Airfares remain stubbornly expensive.
But according to comparison website Finder travel expert Angus Kidman, there are still cheap airfares out there.
"They're not quite as common and they're not quite as cheap, but you can still get them if you're prepared to be a bit patient and a bit flexible," he says.
Here are some of the best ways to nab some bargains:
Book ahead: This is the number one rule for bagging cheap flights. Airlines typically release airfares about 350 days in advance. The sooner you book, the cheaper they'll be.
Travel off-peak: If you can travel outside school holidays or are happy to travel to Europe in spring or autumn rather than mid-summer, you're more likely to find reasonably priced return flights.
"Timing matters," says Skyscanner travel trends and destination expert Jarrod Kris. "We know that if you book for the last week of January instead of the first week of the school holidays in December, you can save 30-40 per cent."
Fly midweek: Tuesdays and Wednesdays tend to be the least busy days and when you'll find the best deals.
Be open to new places: "If you're not set on a particular destination and are open to less expensive options, that can help," Kidman says.
Mix it up: While returns used to be cheaper than buying two separate flights, that's generally not the case any more, with most flights sold as separate components.
If you're not wedded to one airline and are happy to fly out with one carrier and back with another, or you blend different airlines for long-haul travel, you can bring down your price.
Compare sites: Many people are unsure whether to buy direct from the airline or use search engines or third-party sites like Skyscanner, Expedia, Kayak, Cheapflights or Google Flights.
A Choice spokesperson says these sites can offer great fares but can cost more in the long run.
"We generally recommend booking directly through the airline. If something goes wrong, you'll want to deal directly with the airline, otherwise you'll be navigating two sets of terms and conditions.
"Airlines usually charge fees for cancellations and changes, but booking sites will often hit you with an extra set of fees of their own."
If you've found the cheapest price on a third-party site but would rather book direct, Choice suggests asking the airline to match or beat it.
Stop more than once: If you're in no hurry and are happy to make multiple stops in less-known airports, you can certainly save some cash, and this is where aggregators that search multiple airlines can be really valuable.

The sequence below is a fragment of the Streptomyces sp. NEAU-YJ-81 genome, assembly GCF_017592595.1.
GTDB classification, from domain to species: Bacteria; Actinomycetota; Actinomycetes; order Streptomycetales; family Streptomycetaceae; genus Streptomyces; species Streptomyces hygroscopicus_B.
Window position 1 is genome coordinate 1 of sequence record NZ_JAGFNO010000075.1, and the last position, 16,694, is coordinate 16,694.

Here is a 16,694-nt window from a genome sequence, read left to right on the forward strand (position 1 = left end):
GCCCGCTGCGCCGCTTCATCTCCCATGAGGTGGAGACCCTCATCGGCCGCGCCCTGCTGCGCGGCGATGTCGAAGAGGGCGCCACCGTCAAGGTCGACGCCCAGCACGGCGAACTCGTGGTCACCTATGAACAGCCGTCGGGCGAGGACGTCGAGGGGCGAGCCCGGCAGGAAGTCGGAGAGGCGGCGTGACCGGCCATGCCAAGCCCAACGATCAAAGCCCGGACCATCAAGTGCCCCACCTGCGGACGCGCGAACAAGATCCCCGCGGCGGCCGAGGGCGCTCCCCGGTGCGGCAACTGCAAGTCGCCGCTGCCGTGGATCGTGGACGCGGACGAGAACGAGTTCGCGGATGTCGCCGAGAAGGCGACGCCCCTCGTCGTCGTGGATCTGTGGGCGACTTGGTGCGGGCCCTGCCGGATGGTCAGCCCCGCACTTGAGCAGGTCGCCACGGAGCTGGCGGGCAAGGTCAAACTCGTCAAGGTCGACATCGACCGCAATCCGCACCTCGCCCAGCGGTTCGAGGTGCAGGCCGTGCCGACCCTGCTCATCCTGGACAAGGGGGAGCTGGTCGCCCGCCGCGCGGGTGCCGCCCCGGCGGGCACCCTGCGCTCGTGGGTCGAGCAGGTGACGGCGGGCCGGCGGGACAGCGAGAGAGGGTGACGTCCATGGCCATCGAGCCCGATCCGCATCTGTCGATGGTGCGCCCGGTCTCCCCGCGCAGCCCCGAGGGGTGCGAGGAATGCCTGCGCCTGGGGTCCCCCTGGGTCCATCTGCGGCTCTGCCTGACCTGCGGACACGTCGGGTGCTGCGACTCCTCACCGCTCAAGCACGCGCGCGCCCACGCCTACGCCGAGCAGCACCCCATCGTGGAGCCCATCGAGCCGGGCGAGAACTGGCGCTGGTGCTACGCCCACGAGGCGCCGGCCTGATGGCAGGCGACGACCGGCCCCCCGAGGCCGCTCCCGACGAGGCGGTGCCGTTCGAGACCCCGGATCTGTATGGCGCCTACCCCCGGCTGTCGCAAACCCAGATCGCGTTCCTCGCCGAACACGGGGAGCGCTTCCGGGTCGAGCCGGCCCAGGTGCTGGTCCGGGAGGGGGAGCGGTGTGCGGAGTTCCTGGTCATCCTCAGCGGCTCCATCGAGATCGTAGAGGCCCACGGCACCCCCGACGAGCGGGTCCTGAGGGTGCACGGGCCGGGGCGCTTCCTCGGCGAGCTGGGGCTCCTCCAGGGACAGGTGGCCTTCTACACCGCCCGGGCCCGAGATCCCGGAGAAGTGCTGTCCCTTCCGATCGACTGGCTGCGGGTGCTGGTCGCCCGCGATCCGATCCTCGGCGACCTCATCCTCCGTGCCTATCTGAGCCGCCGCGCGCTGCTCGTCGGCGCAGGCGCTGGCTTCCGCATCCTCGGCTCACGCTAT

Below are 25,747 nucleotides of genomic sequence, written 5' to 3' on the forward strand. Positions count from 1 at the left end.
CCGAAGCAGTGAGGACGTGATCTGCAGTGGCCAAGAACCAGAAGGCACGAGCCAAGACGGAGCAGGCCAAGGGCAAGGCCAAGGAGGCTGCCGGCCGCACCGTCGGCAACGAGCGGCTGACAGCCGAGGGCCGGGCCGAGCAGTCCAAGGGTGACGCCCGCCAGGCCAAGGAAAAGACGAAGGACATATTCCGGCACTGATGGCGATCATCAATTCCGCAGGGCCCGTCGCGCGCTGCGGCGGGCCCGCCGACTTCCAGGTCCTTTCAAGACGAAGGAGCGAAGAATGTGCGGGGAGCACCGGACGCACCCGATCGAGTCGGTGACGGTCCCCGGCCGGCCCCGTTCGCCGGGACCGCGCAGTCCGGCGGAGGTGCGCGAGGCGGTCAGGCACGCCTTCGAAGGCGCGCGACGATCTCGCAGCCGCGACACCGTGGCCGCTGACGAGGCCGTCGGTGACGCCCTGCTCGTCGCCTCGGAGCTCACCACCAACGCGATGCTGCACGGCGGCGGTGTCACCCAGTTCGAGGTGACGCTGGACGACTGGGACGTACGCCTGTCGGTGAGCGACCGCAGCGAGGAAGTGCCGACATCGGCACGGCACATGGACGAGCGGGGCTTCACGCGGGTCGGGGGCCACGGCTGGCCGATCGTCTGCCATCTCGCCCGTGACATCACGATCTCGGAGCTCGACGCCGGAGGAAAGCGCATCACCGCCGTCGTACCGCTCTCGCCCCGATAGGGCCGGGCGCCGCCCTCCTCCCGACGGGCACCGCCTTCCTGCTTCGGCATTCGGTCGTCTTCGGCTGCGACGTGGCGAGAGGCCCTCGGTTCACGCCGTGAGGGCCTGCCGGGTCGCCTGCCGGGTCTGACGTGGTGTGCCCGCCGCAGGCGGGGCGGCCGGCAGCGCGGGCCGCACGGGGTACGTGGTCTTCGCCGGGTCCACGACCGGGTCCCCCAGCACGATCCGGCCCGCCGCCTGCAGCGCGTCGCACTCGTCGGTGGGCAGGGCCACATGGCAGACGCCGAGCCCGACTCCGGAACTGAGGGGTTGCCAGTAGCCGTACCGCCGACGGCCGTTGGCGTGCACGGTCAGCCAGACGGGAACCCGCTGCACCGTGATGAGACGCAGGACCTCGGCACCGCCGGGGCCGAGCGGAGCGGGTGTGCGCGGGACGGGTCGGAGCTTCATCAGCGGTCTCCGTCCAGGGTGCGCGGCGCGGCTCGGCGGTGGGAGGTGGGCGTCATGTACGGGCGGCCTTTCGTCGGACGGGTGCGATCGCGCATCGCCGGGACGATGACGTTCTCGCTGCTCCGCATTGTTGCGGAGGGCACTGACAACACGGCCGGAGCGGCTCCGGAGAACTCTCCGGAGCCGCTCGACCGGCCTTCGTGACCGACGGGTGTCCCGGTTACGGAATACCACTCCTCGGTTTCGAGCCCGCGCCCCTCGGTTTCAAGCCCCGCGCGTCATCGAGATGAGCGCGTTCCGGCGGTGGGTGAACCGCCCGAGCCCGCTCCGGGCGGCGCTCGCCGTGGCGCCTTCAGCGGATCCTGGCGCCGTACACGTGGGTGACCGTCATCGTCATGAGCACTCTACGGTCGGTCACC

But if you've booked with different airlines via a third party and you miss one flight, the connecting flights still stand, Kidman warns.
He says one way to minimise this risk is stretching out the journey, which could actually make it more fun. "You get to see other cities on the way and you're giving yourself more space if things go wrong."
Fly to smaller airports: Airports apply taxes to flights that use them; major airports charge higher taxes. If you don't mind the commute, use Avalon for Melbourne and Gold Coast for Brisbane.
Europe is full of sister airports outside major cities that offer cheaper deals and if there's a decent shuttle bus, it's not that much of a hassle in the end.
Fly domestic first: You don't have to fly out of your nearest airport. A positioning flight to another domestic airport that offers cheaper international fares can sometimes help.
Melbourne, Darwin and Perth are 24-hour airports that can offer cheaper flights in the small hours, for example.
But sometimes our secondary international airports offer the best deals.
"The cheapest flights to the US go out of Brisbane because those flights don't fill up at the same speed as the Sydney and Melbourne ones," Kidman says.
Look for sales: There are often sales on specific routes, though unlikely in peak periods. The best way to find them is to subscribe to airline newsletters.
Virgin and Jetstar send out an email with discounts every week; Qantas less often. Some booking sites and airline sites offer price alerts, so they'll email you if the price on your route goes up or down.
Use loyalty programs: Frequent flyer programs are free to join and you can gain points as you do your grocery shopping.
Beware of hidden costs: Budget fares get you on a plane with seven kilograms of hand luggage; they don't get you a decent seat or a meal.
Red-eye flights might be cheaper but you may spend those savings on an Uber to the airport if there's no public transport running.
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